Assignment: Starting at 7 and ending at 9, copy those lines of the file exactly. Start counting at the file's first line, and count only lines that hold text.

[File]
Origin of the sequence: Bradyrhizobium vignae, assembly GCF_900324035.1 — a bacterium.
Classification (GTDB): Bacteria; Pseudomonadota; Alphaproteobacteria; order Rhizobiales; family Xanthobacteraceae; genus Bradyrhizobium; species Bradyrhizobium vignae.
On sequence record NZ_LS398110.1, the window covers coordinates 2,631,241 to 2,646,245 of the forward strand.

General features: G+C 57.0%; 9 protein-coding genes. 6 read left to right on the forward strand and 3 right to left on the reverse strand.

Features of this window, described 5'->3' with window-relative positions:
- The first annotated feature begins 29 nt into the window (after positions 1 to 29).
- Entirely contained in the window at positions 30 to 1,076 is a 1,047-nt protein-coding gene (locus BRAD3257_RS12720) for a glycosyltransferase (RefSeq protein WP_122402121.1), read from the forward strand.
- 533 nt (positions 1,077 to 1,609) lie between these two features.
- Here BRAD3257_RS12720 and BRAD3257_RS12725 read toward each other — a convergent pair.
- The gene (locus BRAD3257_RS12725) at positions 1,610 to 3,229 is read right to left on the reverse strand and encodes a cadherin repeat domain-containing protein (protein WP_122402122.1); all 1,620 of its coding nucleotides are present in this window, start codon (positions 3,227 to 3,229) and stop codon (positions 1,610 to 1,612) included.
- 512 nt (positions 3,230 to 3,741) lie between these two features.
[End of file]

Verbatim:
- Entirely contained in the window at positions 30 to 1,076 is a 1,047-nt protein-coding gene (locus BRAD3257_RS12720) for a glycosyltransferase (RefSeq protein WP_122402121.1), read from the forward strand.
- 533 nt (positions 1,077 to 1,609) lie between these two features.
- Here BRAD3257_RS12720 and BRAD3257_RS12725 read toward each other — a convergent pair.